5. Create audiograms for podcast promotion with Headliner
You could have the world’s most interesting podcast, but unless you’re promoting it properly, it won’t matter because nobody’s hearing it.
On episode 24 of Pod Sound School, “How to Maximize Your Podcast Workflow,” Veronica and Steve Davis discuss several tools they use to streamline their workflow when creating their podcast, and one of their favorite tools is Headliner.
Headliner allows creators to produce videos to promote their podcast, and gives users the ability to share to Instagram, Facebook, Twitter, YouTube, Linkedin and anywhere else video lives. Steve says he uses it to create dynamic, engaging (often 15-second vertical) audiograms, which are audio-based animations that get eight times more engagement on social media than still images.
Headliner lets you make five audio grams a month for free, and it’s as simple as dropping in a link to your RSS feed and selecting a portion of your audio that you want in an audiogram (with the option to change the image that automatically pops up).
⚡Tools like Headliner allow you to easily and quickly create audiograms that can help promote more engagement on social media.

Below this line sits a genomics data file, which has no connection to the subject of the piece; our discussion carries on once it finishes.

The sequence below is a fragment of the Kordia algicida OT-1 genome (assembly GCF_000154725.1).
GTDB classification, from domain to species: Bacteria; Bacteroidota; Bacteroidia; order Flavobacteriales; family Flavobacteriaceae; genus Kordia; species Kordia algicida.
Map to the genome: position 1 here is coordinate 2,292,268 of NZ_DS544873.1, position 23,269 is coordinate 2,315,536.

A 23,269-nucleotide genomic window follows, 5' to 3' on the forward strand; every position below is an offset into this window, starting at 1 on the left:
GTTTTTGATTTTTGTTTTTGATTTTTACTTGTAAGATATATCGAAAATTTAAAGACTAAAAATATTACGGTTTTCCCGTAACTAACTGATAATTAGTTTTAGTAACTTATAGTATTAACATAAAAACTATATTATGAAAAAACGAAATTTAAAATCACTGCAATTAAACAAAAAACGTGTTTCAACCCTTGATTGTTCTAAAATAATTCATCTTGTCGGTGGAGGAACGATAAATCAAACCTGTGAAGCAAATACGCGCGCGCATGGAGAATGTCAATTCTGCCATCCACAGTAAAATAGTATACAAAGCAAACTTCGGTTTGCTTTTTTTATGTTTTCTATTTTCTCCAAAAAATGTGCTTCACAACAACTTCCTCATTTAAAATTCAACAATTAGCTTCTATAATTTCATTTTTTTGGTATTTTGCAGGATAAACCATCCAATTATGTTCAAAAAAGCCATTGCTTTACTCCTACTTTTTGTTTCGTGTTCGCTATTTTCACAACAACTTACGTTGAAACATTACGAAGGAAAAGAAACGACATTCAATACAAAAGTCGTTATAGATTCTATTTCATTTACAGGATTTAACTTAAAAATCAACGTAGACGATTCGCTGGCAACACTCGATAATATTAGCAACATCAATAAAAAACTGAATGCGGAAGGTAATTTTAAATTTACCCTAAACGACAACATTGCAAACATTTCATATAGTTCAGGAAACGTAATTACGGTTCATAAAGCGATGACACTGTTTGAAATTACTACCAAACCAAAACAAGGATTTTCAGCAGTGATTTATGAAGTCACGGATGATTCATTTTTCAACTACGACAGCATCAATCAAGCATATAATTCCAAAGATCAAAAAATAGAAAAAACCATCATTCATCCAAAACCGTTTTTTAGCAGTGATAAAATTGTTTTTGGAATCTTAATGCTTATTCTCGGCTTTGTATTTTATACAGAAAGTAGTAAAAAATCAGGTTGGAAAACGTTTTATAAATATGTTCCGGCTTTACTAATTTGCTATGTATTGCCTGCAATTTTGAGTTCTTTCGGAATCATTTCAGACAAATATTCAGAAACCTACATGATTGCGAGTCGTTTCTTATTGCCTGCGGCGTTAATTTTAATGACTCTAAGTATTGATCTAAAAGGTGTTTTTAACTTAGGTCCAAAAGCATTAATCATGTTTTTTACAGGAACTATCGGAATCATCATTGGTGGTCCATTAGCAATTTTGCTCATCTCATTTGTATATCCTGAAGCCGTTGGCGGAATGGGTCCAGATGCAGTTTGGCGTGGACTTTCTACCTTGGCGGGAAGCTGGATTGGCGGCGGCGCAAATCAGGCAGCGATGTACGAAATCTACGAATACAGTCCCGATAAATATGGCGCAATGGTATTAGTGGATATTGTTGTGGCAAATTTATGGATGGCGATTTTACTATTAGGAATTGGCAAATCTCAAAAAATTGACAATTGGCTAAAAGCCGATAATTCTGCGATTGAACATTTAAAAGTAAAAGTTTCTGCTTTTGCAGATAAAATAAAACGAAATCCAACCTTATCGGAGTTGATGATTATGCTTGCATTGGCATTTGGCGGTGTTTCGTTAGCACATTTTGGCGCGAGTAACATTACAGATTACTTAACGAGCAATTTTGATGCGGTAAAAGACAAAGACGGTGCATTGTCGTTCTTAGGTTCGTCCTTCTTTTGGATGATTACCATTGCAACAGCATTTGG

6. Design your own automated team meeting system
If meetings are a part of your podcast planning and production process, consider conducting them asynchronously.
On The Podcast Host, podcast consultant Yann suggests using a combination of Slack and Standuply or Twist to automate meetings.
You can use the Standuply add-on, which calls itself a project management assistant and provides a Q&A system, to ask questions that need to be addressed. Standuply is available for free for the first three users.
“Your collaborators will be able to answer using text, emoji, GIFs and video, as well as by uploading a graph or similar attachments,” Yann says. “No, you won’t have to physically attend the virtual meeting. You can go back to it at a later time and simply see the answers every attendee posted.”